We sustained American's protest because the EPA treated American unequally by providing it an incorrect version of the qualification test while providing other bidders the correct version. We also found the qualification test could not properly be used to reject bids in a procurement conducted under sealed bid procedures. We therefore recommended that the EPA decide whether the test was necessary and either cancel and resolicit the requirement under competitive procedures if the test was necessary, or, if the test was not necessary, determine whether American and the other rejected bidders were responsible and if so include them in the award consideration. American Analytical and Technical Servs., Inc., B-282277.3, Aug. 16, 1999, 99-2 CPD Para. 38 at 6-7.
Pursuant to our recommendation, the EPA determined that the qualification test was not needed and began considering making awards to American and the other rejected bidders, including Laucks. Contracting Officer's Statement at 2. On August 26, the EPA requested Laucks to revive its bid for an additional period of 60 days in order to be considered for an award. Laucks reinstated its bid on August 27. In early September, when the EPA was preparing to consider Laucks' responsibility, Laucks informed the agency by letter dated September 13 that Laucks probably would fail a pre-award survey because it could not meet the EDD requirement. See Contracting Officer's Statement at 2-3; Protest exh. 9. Thus, the EPA determined Laucks was not responsible and rejected that firm's bid. Protest exh. 10. On September 24, the EPA proceeded with awarding the contracts to bidders with higher bids than Laucks until the anticipated 19 contract awards were made. Protest at 10; Contracting Officer's Statement at 3.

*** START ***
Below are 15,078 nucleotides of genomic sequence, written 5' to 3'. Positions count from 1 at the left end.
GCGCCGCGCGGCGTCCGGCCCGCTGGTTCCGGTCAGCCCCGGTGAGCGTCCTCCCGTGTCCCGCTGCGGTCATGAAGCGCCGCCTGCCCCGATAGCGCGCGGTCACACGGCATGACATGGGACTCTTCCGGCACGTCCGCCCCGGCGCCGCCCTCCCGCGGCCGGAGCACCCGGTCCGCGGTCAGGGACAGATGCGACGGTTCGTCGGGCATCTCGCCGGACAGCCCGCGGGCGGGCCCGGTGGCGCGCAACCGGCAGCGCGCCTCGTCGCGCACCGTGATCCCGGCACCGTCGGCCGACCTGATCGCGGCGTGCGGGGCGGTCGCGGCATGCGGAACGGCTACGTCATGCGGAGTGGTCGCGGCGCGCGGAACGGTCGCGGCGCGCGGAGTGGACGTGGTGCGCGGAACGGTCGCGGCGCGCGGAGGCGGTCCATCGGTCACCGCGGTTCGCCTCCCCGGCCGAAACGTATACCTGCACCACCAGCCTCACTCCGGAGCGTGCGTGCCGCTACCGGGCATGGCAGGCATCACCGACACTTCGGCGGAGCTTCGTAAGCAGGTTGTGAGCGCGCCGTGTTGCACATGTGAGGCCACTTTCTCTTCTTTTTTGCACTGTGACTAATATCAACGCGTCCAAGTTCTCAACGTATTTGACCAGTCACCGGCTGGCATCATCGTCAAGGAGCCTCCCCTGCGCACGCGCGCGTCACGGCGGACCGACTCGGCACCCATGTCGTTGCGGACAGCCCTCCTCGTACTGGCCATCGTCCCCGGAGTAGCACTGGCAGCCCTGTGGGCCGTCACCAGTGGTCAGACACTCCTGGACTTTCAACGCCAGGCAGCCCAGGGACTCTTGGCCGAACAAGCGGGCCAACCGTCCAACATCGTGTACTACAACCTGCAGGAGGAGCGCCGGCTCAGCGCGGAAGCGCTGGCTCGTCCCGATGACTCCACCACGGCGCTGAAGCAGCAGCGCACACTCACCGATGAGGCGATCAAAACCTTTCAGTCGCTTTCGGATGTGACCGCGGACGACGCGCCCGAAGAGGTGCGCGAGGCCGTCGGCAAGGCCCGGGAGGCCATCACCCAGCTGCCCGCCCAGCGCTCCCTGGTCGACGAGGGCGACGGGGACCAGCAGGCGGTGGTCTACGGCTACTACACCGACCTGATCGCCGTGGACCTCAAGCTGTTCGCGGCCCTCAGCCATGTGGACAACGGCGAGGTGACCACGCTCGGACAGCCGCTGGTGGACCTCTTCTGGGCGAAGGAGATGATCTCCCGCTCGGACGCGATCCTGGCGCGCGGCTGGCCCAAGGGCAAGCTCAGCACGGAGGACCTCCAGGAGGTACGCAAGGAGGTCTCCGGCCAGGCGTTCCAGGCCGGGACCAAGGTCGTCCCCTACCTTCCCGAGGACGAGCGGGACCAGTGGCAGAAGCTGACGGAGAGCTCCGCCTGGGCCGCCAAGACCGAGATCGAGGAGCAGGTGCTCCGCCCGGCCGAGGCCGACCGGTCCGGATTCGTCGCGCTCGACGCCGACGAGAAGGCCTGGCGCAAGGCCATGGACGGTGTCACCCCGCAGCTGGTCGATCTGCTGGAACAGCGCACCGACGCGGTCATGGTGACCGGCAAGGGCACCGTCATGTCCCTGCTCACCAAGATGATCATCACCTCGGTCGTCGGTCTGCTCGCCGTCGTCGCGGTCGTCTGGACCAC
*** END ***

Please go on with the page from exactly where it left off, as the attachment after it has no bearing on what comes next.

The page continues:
Following these contract awards, the EPA determined that it needed more contracts to meet its needs, but it believed no more contracts could be placed under the IFB in light of the language in amendments Nos. 3 and 5 indicating that only 19 contract awards were anticipated. Thus, the EPA began meeting these requirements under the Small Business Administration's (SBA) section 8(a) program on September 28. Contracting Officer's Statement at 4. In late October, after learning of this action, American advised the EPA that it believed that the agency could meet its additional requirements under the IFB, at least up to 26 awards, based upon section M.3 of the IFB. The agency then agreed and revived the IFB with the intention of making seven additional awards based on a 100-sample monthly capacity. To effectuate this action, the EPA contacted the responsive bidders who had not yet received three awards to seek reinstatement of their expired bids. Laucks was one of the bidders that the EPA contacted and that firm reinstated its bid on December 21. Id. at 4-5. In January 2000, the EPA determined Laucks was responsible and could now meet the EDD requirement. EPA thus proposes to make award to Laucks.